2 February 2017
Eleni Sifaki recently joined ESID as a Research Associate and is currently focusing on our women’s empowerment research. Here she tells us more about her life and work.
What were you doing before joining ESID?
Before joining ESID I completed my PhD in Development Policy and Management at the Global Development Institute, The University of Manchester. My PhD investigated the gender implications of commercial transitions in global production networks, focussing on the table grapes export sector in Crete, Greece. After my PhD I became a Fellow at the Gender Institute, LSE, where I taught a course on ‘Gender, Globalisation and Development’.
What is the current focus of your work?
Since returning to Manchester I am working with Prof Sam Hickey and Dr Sohela Nazneen on the Gender and Political Settlements project at ESID. The project explores the politics of gender-inclusive development. Specifically, it investigates the forms of politics that lead to gender equity policy adoption and implementation, focussing on two policy domains: domestic violence legislation and girls’ basic education.
What are the main findings of ESID’s gender research?
One of the main findings coming from the gender project is that political commitment to gender equity is shaped by a variety of factors related to both the type of a country’s political settlement and policy domain-related variables. Dominant party settlements tend to have quicker policy adoption than competitive clientelist settlements, because there is less opposition from resisting groups; but they must be accompanied by a strong ideological commitment from the ruling coalition for implementation to be strong. Political settlement factors co-exist in affecting political commitment with factors such as presence of a strong women’s movement, legacy of women’s political inclusion and the influence of transnational norms. It was found that policies are implemented the furthest when they are aligned with the interests of the ruling coalition and, when this is not the case, a strong policy coalition on the issue is required.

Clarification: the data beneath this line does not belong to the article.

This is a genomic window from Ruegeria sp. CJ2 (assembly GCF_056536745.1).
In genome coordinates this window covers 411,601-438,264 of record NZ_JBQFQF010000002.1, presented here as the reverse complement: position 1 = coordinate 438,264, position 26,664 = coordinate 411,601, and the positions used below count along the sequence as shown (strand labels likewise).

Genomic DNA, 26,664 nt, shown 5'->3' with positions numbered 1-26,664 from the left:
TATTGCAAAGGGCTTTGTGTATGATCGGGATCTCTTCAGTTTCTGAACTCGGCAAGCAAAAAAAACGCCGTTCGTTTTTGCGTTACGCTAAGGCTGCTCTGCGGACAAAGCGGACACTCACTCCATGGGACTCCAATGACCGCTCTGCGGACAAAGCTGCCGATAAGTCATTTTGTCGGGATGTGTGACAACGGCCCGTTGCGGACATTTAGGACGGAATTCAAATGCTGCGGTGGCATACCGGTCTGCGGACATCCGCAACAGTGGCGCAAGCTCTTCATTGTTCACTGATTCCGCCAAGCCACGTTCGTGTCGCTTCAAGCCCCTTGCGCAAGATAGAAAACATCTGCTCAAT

At ESID we are committed to inclusive development – that is, development that benefits everyone, including the most marginalised, such as women and the poor. This must be the goal for all countries.
Tell us about the findings of the gender research in Uganda
ESID research in Uganda found that the policy on universal primary education was quickly adopted without any significant resistance, as girls’ education had already become an accepted policy issue, and did not address sensitive issues around marriage and the family.
In contrast, domestic violence legislation was adopted after a long process of negotiation between the policy coalition and the government. The women’s movement built a successful coalition with political elites through re-framing the issue of domestic violence as threatening to family life. The coalition was able to gain the support of the president, which was however conditional on the Bill ruling out more fundamental challenges to gender relations with regards to the issue of marital rape. The result was a watered-down Domestic Violence Act, which did not incorporate more controversial issues, thus having more ameliorative, rather than transformative, effects for gender equity in practice.